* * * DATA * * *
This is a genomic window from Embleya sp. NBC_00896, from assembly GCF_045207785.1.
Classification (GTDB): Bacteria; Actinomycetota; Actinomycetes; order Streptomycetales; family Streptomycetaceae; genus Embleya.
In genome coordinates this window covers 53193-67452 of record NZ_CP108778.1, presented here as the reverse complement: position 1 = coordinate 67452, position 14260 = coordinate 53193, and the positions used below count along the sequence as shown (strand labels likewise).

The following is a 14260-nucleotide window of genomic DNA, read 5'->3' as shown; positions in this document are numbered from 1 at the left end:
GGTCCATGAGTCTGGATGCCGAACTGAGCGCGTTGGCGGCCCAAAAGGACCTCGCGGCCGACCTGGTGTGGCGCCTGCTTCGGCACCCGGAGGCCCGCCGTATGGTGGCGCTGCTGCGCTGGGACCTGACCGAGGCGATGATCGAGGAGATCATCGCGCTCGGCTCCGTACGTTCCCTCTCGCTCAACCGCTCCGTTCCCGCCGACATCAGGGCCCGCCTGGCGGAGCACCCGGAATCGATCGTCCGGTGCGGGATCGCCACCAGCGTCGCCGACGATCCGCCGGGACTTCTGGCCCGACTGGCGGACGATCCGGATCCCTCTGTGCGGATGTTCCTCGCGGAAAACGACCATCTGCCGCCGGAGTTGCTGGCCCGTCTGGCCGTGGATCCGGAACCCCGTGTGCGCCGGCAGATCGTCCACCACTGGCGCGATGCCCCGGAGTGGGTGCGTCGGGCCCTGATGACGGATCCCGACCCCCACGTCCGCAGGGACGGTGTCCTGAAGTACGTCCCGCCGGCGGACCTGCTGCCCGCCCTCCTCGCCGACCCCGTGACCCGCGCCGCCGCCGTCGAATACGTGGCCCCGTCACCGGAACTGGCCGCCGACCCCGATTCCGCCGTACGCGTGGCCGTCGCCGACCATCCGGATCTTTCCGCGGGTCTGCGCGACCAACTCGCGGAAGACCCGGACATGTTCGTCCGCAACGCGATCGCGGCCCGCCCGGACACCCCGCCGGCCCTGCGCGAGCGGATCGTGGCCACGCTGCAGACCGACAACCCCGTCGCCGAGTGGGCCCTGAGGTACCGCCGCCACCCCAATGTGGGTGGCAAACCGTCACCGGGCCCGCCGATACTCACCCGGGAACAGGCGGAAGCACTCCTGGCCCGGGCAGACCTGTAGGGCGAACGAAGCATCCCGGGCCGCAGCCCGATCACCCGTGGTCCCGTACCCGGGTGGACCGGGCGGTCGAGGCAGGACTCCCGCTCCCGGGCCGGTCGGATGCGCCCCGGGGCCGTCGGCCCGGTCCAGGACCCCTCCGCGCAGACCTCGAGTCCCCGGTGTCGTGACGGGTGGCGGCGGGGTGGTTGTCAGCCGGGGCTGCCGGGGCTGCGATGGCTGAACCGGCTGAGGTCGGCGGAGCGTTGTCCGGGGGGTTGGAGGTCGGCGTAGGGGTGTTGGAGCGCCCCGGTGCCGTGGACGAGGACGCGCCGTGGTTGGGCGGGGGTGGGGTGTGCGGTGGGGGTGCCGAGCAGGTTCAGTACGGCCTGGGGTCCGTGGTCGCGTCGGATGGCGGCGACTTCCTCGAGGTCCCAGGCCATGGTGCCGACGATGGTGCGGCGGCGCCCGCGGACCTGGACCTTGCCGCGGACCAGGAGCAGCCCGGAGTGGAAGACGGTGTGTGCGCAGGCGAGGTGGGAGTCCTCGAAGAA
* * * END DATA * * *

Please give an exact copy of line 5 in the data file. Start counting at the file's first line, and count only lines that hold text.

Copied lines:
GGTCCATGAGTCTGGATGCCGAACTGAGCGCGTTGGCGGCCCAAAAGGACCTCGCGGCCGACCTGGTGTGGCGCCTGCTTCGGCACCCGGAGGCCCGCCGTATGGTGGCGCTGCTGCGCTGGGACCTGACCGAGGCGATGATCGAGGAGATCATCGCGCTCGGCTCCGTACGTTCCCTCTCGCTCAACCGCTCCGTTCCCGCCGACATCAGGGCCCGCCTGGCGGAGCACCCGGAATCGATCGTCCGGTGCGGGATCGCCACCAGCGTCGCCGACGATCCGCCGGGACTTCTGGCCCGACTGGCGGACGATCCGGATCCCTCTGTGCGGATGTTCCTCGCGGAAAACGACCATCTGCCGCCGGAGTTGCTGGCCCGTCTGGCCGTGGATCCGGAACCCCGTGTGCGCCGGCAGATCGTCCACCACTGGCGCGATGCCCCGGAGTGGGTGCGTCGGGCCCTGATGACGGATCCCGACCCCCACGTCCGCAGGGACGGTGTCCTGAAGTACGTCCCGCCGGCGGACCTGCTGCCCGCCCTCCTCGCCGACCCCGTGACCCGCGCCGCCGCCGTCGAATACGTGGCCCCGTCACCGGAACTGGCCGCCGACCCCGATTCCGCCGTACGCGTGGCCGTCGCCGACCATCCGGATCTTTCCGCGGGTCTGCGCGACCAACTCGCGGAAGACCCGGACATGTTCGTCCGCAACGCGATCGCGGCCCGCCCGGACACCCCGCCGGCCCTGCGCGAGCGGATCGTGGCCACGCTGCAGACCGACAACCCCGTCGCCGAGTGGGCCCTGAGGTACCGCCGCCACCCCAATGTGGGTGGCAAACCGTCACCGGGCCCGCCGATACTCACCCGGGAACAGGCGGAAGCACTCCTGGCCCGGGCAGACCTGTAGGGCGAACGAAGCATCCCGGGCCGCAGCCCGATCACCCGTGGTCCCGTACCCGGGTGGACCGGGCGGTCGAGGCAGGACTCCCGCTCCCGGGCCGGTCGGATGCGCCCCGGGGCCGTCGGCCCGGTCCAGGACCCCTCCGCGCAGACCTCGAGTCCCCGGTGTCGTGACGGGTGGCGGCGGGGTGGTTGTCAGCCGGGGCTGCCGGGGCTGCGATGGCTGAACCGGCTGAGGTCGGCGGAGCGTTGTCCGGGGGGTTGGAGGTCGGCGTAGGGGTGTTGGAGCGCCCCGGTGCCGTGGACGAGGACGCGCCGTGGTTGGGCGGGGGTGGGGTGTGCGGTGGGGGTGCCGAGCAGGTTCAGTACGGCCTGGGGTCCGTGGTCGCGTCGGATGGCGGCGACTTCCTCGAGGTCCCAGGCCATGGTGCCGACGATGGTGCGGCGGCGCCCGCGGACCTGGACCTTGCCGCGGACCAGGAGCAGCCCGGAGTGGAAGACGGTGTGTGCGCAGGCGAGGTGGGAGTCCTCGAAGAA